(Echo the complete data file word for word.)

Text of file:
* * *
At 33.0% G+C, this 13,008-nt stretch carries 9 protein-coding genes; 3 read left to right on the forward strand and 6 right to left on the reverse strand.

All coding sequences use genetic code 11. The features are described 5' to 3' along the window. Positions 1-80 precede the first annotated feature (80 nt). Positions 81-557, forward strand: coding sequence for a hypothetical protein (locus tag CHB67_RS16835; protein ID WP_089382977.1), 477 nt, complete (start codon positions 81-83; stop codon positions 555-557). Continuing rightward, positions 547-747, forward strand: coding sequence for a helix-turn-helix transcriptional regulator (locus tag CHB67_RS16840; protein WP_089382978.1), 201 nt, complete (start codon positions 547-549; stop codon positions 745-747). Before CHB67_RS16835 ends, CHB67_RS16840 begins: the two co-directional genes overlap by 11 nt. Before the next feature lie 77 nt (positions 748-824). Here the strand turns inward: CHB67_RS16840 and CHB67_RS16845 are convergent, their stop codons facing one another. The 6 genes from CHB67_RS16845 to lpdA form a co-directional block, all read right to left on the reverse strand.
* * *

At 33.0% G+C, this 13,008-nt stretch carries 9 protein-coding genes; 3 read left to right on the forward strand and 6 right to left on the reverse strand.

All coding sequences use genetic code 11. The features are described 5' to 3' along the window. Positions 1-80 precede the first annotated feature (80 nt). Positions 81-557, forward strand: coding sequence for a hypothetical protein (locus tag CHB67_RS16835; protein ID WP_089382977.1), 477 nt, complete (start codon positions 81-83; stop codon positions 555-557). Continuing rightward, positions 547-747, forward strand: coding sequence for a helix-turn-helix transcriptional regulator (locus tag CHB67_RS16840; protein WP_089382978.1), 201 nt, complete (start codon positions 547-549; stop codon positions 745-747). Before CHB67_RS16835 ends, CHB67_RS16840 begins: the two co-directional genes overlap by 11 nt. Before the next feature lie 77 nt (positions 748-824). Here the strand turns inward: CHB67_RS16840 and CHB67_RS16845 are convergent, their stop codons facing one another. The 6 genes from CHB67_RS16845 to lpdA form a co-directional block, all read right to left on the reverse strand.